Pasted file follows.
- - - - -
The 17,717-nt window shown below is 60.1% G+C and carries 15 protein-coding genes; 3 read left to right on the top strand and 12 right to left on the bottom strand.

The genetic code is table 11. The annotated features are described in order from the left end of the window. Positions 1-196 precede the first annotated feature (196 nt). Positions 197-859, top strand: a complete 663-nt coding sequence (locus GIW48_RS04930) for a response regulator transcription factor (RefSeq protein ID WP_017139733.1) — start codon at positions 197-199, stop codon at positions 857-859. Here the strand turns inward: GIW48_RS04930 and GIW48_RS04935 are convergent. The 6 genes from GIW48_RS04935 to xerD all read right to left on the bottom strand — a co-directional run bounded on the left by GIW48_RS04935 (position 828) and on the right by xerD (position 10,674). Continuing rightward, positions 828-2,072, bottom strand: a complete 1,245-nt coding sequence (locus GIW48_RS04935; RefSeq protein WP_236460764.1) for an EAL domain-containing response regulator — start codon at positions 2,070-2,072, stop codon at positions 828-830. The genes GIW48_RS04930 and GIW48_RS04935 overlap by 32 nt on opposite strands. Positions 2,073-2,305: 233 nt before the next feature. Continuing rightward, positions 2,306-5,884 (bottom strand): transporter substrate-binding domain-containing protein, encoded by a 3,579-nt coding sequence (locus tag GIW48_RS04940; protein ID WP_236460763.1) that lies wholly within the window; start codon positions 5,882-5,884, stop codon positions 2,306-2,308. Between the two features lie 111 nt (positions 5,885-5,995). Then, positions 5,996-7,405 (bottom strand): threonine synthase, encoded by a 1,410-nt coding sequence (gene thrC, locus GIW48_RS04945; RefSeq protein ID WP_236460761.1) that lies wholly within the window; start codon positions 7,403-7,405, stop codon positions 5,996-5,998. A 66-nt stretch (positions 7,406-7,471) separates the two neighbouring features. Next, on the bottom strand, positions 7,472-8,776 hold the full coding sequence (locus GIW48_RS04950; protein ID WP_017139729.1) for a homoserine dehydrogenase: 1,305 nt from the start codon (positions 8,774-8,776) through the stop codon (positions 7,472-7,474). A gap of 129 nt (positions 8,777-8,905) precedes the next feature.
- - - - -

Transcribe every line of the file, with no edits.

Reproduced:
The 17,717-nt window shown below is 60.1% G+C and carries 15 protein-coding genes; 3 read left to right on the top strand and 12 right to left on the bottom strand.

The genetic code is table 11. The annotated features are described in order from the left end of the window. Positions 1-196 precede the first annotated feature (196 nt). Positions 197-859, top strand: a complete 663-nt coding sequence (locus GIW48_RS04930) for a response regulator transcription factor (RefSeq protein ID WP_017139733.1) — start codon at positions 197-199, stop codon at positions 857-859. Here the strand turns inward: GIW48_RS04930 and GIW48_RS04935 are convergent. The 6 genes from GIW48_RS04935 to xerD all read right to left on the bottom strand — a co-directional run bounded on the left by GIW48_RS04935 (position 828) and on the right by xerD (position 10,674). Continuing rightward, positions 828-2,072, bottom strand: a complete 1,245-nt coding sequence (locus GIW48_RS04935; RefSeq protein WP_236460764.1) for an EAL domain-containing response regulator — start codon at positions 2,070-2,072, stop codon at positions 828-830. The genes GIW48_RS04930 and GIW48_RS04935 overlap by 32 nt on opposite strands. Positions 2,073-2,305: 233 nt before the next feature. Continuing rightward, positions 2,306-5,884 (bottom strand): transporter substrate-binding domain-containing protein, encoded by a 3,579-nt coding sequence (locus tag GIW48_RS04940; protein ID WP_236460763.1) that lies wholly within the window; start codon positions 5,882-5,884, stop codon positions 2,306-2,308. Between the two features lie 111 nt (positions 5,885-5,995). Then, positions 5,996-7,405 (bottom strand): threonine synthase, encoded by a 1,410-nt coding sequence (gene thrC, locus GIW48_RS04945; RefSeq protein ID WP_236460761.1) that lies wholly within the window; start codon positions 7,403-7,405, stop codon positions 5,996-5,998. A 66-nt stretch (positions 7,406-7,471) separates the two neighbouring features. Next, on the bottom strand, positions 7,472-8,776 hold the full coding sequence (locus GIW48_RS04950; protein ID WP_017139729.1) for a homoserine dehydrogenase: 1,305 nt from the start codon (positions 8,774-8,776) through the stop codon (positions 7,472-7,474). A gap of 129 nt (positions 8,777-8,905) precedes the next feature.